The Prince Rupert RCMP have shed some light into an incident along Highway 16 that has been making the rounds of social media in the last twenty four hours or so, with an information release this afternoon that traces the developments that led to a highway chase from the outskirts of the city eastbound to Terrace.
From their update the Mounties note:
While the RCMP members were in attendance for another traffic related matter on the highway, a black Honda Civic exited the line of stopped traffic and accelerated rapidly toward a police officer that was conducting traffic control. The officer jumped off the road way and narrowly avoided being struck by the car.
The vehicle fled from the scene at a high rate of speed, driving dangerously, putting the public at risk.
Terrace RCMP, including BC Highway Patrol and Frontline Officers, set up spike belts at the Shames River Bridge in an attempt to stop the vehicle. The vehicle appeared to experience mechanical issues, and stopped suddenly on the highway near Kasiks Wilderness Resort and the Exchamsiks River.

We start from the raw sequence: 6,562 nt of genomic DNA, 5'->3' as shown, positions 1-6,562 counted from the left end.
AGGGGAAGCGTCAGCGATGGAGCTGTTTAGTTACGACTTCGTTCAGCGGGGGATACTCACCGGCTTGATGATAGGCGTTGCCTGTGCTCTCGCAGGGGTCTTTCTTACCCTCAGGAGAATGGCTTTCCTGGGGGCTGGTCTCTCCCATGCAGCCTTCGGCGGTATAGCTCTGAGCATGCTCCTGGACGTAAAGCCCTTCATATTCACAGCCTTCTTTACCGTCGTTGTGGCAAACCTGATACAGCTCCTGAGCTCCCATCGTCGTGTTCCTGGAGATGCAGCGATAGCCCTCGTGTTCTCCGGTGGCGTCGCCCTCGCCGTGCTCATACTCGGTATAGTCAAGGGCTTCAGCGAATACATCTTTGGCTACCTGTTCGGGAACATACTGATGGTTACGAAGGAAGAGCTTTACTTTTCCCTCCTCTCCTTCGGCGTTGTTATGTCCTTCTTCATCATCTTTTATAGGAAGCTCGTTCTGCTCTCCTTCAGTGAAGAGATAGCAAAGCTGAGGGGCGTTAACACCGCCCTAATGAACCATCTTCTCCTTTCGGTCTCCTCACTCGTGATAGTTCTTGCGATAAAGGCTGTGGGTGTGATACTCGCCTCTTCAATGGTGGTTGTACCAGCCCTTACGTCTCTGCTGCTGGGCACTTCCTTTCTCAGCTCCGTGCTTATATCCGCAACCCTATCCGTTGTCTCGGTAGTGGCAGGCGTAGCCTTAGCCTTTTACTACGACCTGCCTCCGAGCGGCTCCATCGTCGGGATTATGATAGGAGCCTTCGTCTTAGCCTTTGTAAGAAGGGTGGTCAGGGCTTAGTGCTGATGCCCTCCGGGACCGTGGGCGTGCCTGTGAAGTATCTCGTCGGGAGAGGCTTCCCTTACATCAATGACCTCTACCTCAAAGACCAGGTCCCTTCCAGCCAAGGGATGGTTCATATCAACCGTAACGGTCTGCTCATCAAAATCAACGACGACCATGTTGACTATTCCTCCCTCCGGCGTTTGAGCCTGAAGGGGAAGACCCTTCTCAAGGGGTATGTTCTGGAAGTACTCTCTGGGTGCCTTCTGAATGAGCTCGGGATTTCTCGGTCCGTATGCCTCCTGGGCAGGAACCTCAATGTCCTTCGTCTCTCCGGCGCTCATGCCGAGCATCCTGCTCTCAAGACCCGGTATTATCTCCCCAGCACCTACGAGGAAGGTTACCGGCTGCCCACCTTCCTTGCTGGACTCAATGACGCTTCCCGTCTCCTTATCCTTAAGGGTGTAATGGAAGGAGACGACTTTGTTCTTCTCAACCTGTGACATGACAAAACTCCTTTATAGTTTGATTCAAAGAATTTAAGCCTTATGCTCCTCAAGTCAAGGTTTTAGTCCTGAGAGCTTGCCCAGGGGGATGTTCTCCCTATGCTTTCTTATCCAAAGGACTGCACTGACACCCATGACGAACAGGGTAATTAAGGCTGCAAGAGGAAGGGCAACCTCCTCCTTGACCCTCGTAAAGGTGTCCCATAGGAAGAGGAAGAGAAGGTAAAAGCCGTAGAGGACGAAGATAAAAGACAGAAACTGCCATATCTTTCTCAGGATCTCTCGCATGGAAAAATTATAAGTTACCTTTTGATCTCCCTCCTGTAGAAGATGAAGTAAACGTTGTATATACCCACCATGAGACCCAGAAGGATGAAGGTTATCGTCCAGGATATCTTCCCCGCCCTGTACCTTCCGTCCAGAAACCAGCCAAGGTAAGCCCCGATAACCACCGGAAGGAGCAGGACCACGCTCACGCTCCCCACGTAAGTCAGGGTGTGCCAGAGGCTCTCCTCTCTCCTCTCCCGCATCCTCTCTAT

Police removed the driver, who refused to exit the vehicle. The driver resisted arrest, fought with police, during which, an officer was assaulted.
|A lot of kilometres were covered in a high speed chase along the Highway 16|
corridor from just outside of Prince Rupert to the Shames Mountain Bridge Friday
As a result of the incident, the BC Prosecution Service has approved charges against 33 year old Simon Charles Rudderham, among the charges he faces:
Assaulting a Peace Officer Sec 270.01 Criminal Code of Canada
Assaulting a Peace Officer Sec 270(1) Criminal Code of Canada
Dangerous Operation Sec 320.13(1) Criminal Code of Canada
2 Counts of Obstruction of a Peace Offer Sec 129 Criminal Code of Canada
Flight from Peace Officer Sec 320.17 Criminal Code of Canada
Failure or Refusal to Comply with Demand Sec 320.15(1) Criminal Code of Canada
Mr. Rudderham remains in custody pending a future court date.
The full information release from the Prince Rupert RCMP can be reviewed here.
For more notes of the work of Emergency Responders across the region see our archive page here.
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